“A few years ago no one be­lieved it was real. Peo­ple thought it was some­thing we were just mak­ing up,” she said. “Res­i­dents have been try­ing to fight this bat­tle by them­selves; it’s fi­nally now we have gov­ern­ment on our side.”

Yoca Arditi-Rocha of the CLEO In­sti­tute, a Mi­ami cli­mate ac­tion ad­vo­cacy group, said the de­ci­sion is a val­i­da­tion of the fears com­mu­nity mem­bers have been ex­press­ing in CLEO’s lis­ten­ing ses­sions in these com­mu­ni­ties for years.

Res­i­dents are wor­ried that “preda­tory” de­vel­op­ers are try­ing to push them out of their homes be­cause they want the high ground that will be safe when the seas in­vade.

“I didn’t buy a house for in­vest­ment. I bought this to live in, to die in,” said Richards. “It’s my legacy, my home, my worth. With­out that what else do I have?”

Richards’ home, which she bought for $90,000 less than two decades ago, is now worth more than

$250,000, ac­cord­ing to Zillow.

Lit­tle Haiti, which is often pointed to as the poster child for this phe­nom­ena, has seen a 1,121 per­cent in­crease in owner-oc­cu­pied units worth more than

$150,000 from 2000 to 2014, ac­cord­ing to Florida In­ter­na­tional Univer­sity’s Neigh­bor­hood Changes project.

Lo­cal busi­ness own­ers in Lit­tle Haiti staged a protest this spring after a de­vel­oper bought a strip mall that was home to a tuxedo shop in busi­ness for 30 years, a dress­maker and im­mi­gra­tion ser­vices, evicted all the ten­ants im­me­di­ately and started con­struc­tion on ebb

+ flow, an up­scale shop­ping cen­ter with the tagline “stay rooted.”

While the gen­tri­fi­ca­tion part of the equa­tion is easy to prove, the cli­mate part is more com­pli­cated.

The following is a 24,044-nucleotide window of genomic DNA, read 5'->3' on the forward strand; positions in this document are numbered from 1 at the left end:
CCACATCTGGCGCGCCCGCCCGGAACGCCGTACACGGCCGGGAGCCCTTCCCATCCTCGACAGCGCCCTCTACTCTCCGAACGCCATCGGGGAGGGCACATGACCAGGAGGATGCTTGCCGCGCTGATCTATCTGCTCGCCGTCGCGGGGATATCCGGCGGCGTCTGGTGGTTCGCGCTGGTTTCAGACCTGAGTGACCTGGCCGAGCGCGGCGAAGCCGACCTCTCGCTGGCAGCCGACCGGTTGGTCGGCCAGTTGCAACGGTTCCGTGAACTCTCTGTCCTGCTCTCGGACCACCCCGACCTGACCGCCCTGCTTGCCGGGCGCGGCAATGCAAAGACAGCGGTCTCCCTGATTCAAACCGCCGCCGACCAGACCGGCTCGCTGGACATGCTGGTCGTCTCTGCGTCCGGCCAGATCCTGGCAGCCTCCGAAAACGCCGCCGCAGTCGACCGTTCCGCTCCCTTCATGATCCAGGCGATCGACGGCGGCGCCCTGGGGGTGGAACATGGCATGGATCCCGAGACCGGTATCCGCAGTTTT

The real es­tate in­dus­try that Mi­ami’s econ­omy de­pends on has pushed back hard on the con­cept that higher land is a more popu—

lar prod­uct. One lux­ury bro­ker called it “fake news.” They ar­gue it’s just reg­u­lar gen­tri­fi­ca­tion hap­pen­ing in ar­eas ad­ja­cent to de­vel­op­ment hot spots.

Jorge Perez, a de­vel­oper known as the “condo king of South Florida,” said while lo­ca­tion is the num­ber one fac­tor in real es­tate, el­e­va­tion is just a “topic of in­ter­est” for now, with more of a fo­cus on prox­im­ity to trans­porta­tion and en­ter­tain­ment.

“It’s hard to say for sure if the threat of sea level rise re­ally is quick­en­ing the gen­tri­fi­ca­tion of high-ly­ing ar­eas like Lit­tle Haiti, es­pe­cially when you con­sider Lit­tle Haiti and other nearby ar­eas have been tar­geted by savvy real es­tate in­vestors for years,” he said.

The edges of Mi­ami’s hottest neigh­bor­hoods, like Wyn­wood and the De­sign Dis­trict, are al­ready bleed­ing into Lit­tle Haiti, which only earned an of­fi­cial city neigh­bor­hood des­ig­na­tion in 2016 after a decade of ac­tivism from res­i­dents.

David Martin, a Mi­ami de­vel­oper who often talks about the im­pact of cli­mate change in his work, said Mi­ami is ex­pe­ri­enc­ing de­vel­op­ment pres­sure be­cause of the grow­ing num­ber of peo­ple who want to live in the city.

“Ob­vi­ously peo­ple be­lieve the dis­cov­ery of cer­tain new neigh­bor­hoods in our city is al­low­ing peo­ple to dis­cover new neigh­bor­hoods that peo­ple haven’t dis­cov­ered be­fore,” he said. “I do think neigh­bor­hood el­e­va­tion is part of a dis­cus­sion, but it’s not the only thing.”

There are also low-el­e­va­tion ar­eas vul­ner­a­ble to sea level rise see­ing a flood of in­vest­ment, like Edge­wa­ter and Brick­ell.

“Gen­tri­fi­ca­tion is hap­pen­ing. No ques­tion about that. Is it driven by in­creased sea lev­els in low-ly­ing ar­eas in the county? That re­mains to be seen,” Arditi-Rocha said.

The one study that claims to have proven that cli­mate gen­tri­fi­ca­tion ex­ists is from Har­vard Univer­sity’s Jesse Keenan. His re­search found that low-el­e­va­tion sin­gle­fam­ily homes in Mi­amiDade gained value slower than their high-el­e­va­tion com­pan­ions, con­clu­sions that other stud­ies have also reached.

Keenan said it shows that cli­mate gen­tri­fi­ca­tion is about de­mand, not sup­ply, as Mi­ami ac­tivists have char­ac­ter­ized it. Home buy­ers through­out the county are look­ing for houses on el­e­vated land, and it’s plen­ti­ful and cheap in Mi­ami’s in­land com­mu­ni­ties.

“It’s more than one or two de­vel­op­ers tak­ing over a neigh­bor­hood. It’s about a shift in con­sumer pref­er­ences,” he said. “You can’t stop a change in con­sumer pref­er­ences.”